Muslims were among those who died in the September 11 attacks. They were among the emergency personnel who responded to the disaster and the workers who sorted through the wreckage at Ground Zero. Muslim Americans, like all other Americans, responded to 9/11 in anger and fear, prayed for peace, grieved the loss of loved ones, and enlisted in the armed forces to fight terrorism. Any version of what happened that day that excludes their presence among the victims is inaccurate. Any argument that places all American Muslims outside the definition of “American” or fails to distinguish between ordinary Muslims and terrorists must be rejected.

Asking Imam Rauf and his community to retreat in the face of a deficient understanding of Islam is unreasonable and deeply harmful to attempts to combat Islamist terrorism at home and abroad. It is also a betrayal of the church’s call to rise above prejudice in relations with other faiths. American Catholics should be standing against the opposition to Park51 and all other manifestations of anti-Muslim prejudice. The bishops should be leading the way.

As a complement to this editorial, Paul Moses writes, also at Commonweal, about similarities between anti-Catholic attacks in New York in the nineteenth century and anti-Moslem attacks now. Moses takes us back to 1880 and provides several examples. It’s hard to imagine now that St. Patrick’s Cathedral could have been an object of controversy, but it was:

At the Church of the Disciples of Christ on 28th Street near Broadway, the Rev. Joseph Bradford Cleaver spoke under the title “Crucifix Smiting the Cross; or shall the Papacy govern New York City?” He was among those who saw the opening of the magnificent new St. Patrick’s Cathedral on Fifth Avenue in midtown Manhattan the previous year as a dangerous sign of Catholic power and warned that Cardinal John McCloskey, who was “enthroned” there, would rule America as the pope’s viceroy and bring on a new Inquisition if Grace were elected mayor.

Lastly, at the website of the New York Review of Books, R. Scott Appleby and John T. McGreevy (the John M. Regan, Jr. Director of the Kroc Institute for International Peace Studies at Notre Dame and the I.A. O’Shaughnessy Dean of the College of Arts and Letters at the University of Notre Dame) have a post with a similar theme. They open with the observation that “As historians of American Catholicism, and Catholics, we are concerned to see the revival of a strain of nativism in the current controversy over the establishment of an Islamic center some blocks from Ground Zero in lower Manhattan.” After reviewing some Catholic history, they turn to the current controversy, concluding:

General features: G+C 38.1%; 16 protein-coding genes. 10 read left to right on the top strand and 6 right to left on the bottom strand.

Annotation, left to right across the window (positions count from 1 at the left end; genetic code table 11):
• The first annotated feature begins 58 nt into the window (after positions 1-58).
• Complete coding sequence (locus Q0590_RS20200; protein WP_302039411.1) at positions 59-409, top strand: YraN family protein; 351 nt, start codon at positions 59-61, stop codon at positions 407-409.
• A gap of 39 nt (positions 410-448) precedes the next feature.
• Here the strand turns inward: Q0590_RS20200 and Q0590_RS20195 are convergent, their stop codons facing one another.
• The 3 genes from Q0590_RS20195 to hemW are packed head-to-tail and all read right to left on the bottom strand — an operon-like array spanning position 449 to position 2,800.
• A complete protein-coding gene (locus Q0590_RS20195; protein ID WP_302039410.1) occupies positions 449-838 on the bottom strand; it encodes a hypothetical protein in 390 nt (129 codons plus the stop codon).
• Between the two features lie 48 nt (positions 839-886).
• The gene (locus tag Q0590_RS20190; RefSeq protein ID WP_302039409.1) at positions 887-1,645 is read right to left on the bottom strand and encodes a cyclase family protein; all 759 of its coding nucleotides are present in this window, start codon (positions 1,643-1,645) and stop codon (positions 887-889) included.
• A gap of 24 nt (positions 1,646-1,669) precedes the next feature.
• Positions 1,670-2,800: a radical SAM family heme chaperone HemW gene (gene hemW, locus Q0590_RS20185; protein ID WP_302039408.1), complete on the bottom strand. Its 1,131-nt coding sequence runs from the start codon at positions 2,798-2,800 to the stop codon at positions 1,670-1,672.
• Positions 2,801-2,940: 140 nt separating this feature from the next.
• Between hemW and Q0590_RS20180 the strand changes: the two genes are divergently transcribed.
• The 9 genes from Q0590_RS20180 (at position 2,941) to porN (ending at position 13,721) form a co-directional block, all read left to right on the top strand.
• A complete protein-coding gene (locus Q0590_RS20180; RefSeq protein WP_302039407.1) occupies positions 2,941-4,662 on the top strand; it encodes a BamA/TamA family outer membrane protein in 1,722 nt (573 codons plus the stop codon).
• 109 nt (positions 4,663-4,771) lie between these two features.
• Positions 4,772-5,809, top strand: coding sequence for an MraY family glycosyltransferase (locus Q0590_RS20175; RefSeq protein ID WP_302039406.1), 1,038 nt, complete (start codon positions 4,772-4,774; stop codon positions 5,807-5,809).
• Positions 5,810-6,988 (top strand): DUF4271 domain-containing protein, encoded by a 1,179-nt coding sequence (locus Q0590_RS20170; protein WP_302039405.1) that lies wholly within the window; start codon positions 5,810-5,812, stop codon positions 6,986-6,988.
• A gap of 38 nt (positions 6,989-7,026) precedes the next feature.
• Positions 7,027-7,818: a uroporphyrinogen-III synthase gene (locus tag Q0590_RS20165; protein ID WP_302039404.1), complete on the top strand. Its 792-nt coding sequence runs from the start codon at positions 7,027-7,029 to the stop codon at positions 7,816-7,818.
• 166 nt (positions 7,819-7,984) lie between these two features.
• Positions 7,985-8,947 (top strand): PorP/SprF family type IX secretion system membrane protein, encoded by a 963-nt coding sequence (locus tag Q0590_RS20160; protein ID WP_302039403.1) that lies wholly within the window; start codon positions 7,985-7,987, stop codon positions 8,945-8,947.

Is it imprudent for Rauf and his supporters to locate the proposed Islamic center so close to the site of terrible violence against Americans committed in the name of Islam? In fact the fault lies less with Rauf than with a debased effort to whip up partisan fervor around the issue. Must Muslims unequivocally reject all forms of terrorism—especially those Muslims who wish to promote full Muslim participation in American society? Of course. But if the Catholic experience in the United States holds any lesson it is that becoming American also means asserting one’s constitutional rights, fully and forcefully, even if that assertion is occasionally taken to be insulting. The genius of the American experiment in religious liberty is precisely this long-term confidence that equal rights for all religious groups builds the loyalty every democratic society needs. Certainly American Catholics learned that lesson long ago.

All three pieces are worth reading in full.

Categories: History, Politics, Religion